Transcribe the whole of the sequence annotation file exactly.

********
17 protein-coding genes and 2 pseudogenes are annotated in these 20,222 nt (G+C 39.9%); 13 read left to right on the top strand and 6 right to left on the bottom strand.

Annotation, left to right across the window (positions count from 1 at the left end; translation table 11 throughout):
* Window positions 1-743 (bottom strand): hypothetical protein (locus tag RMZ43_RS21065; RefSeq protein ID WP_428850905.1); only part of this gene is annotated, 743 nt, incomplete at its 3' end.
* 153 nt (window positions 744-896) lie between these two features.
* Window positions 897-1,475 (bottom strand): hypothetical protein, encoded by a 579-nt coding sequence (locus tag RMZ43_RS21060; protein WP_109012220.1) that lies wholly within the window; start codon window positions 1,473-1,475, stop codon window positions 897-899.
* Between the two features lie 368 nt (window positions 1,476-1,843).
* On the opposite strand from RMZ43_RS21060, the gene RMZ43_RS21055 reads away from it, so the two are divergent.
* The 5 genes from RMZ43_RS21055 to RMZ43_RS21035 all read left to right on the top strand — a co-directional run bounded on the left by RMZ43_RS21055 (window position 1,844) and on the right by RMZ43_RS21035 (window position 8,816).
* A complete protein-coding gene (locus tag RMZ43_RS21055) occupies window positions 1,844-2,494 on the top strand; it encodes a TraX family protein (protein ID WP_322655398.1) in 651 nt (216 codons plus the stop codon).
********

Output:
17 protein-coding genes and 2 pseudogenes are annotated in these 20,222 nt (G+C 39.9%); 13 read left to right on the top strand and 6 right to left on the bottom strand.

Annotation, left to right across the window (positions count from 1 at the left end; translation table 11 throughout):
* Window positions 1-743 (bottom strand): hypothetical protein (locus tag RMZ43_RS21065; RefSeq protein ID WP_428850905.1); only part of this gene is annotated, 743 nt, incomplete at its 3' end.
* 153 nt (window positions 744-896) lie between these two features.
* Window positions 897-1,475 (bottom strand): hypothetical protein, encoded by a 579-nt coding sequence (locus tag RMZ43_RS21060; protein WP_109012220.1) that lies wholly within the window; start codon window positions 1,473-1,475, stop codon window positions 897-899.
* Between the two features lie 368 nt (window positions 1,476-1,843).
* On the opposite strand from RMZ43_RS21060, the gene RMZ43_RS21055 reads away from it, so the two are divergent.
* The 5 genes from RMZ43_RS21055 to RMZ43_RS21035 all read left to right on the top strand — a co-directional run bounded on the left by RMZ43_RS21055 (window position 1,844) and on the right by RMZ43_RS21035 (window position 8,816).
* A complete protein-coding gene (locus tag RMZ43_RS21055) occupies window positions 1,844-2,494 on the top strand; it encodes a TraX family protein (protein ID WP_322655398.1) in 651 nt (216 codons plus the stop codon).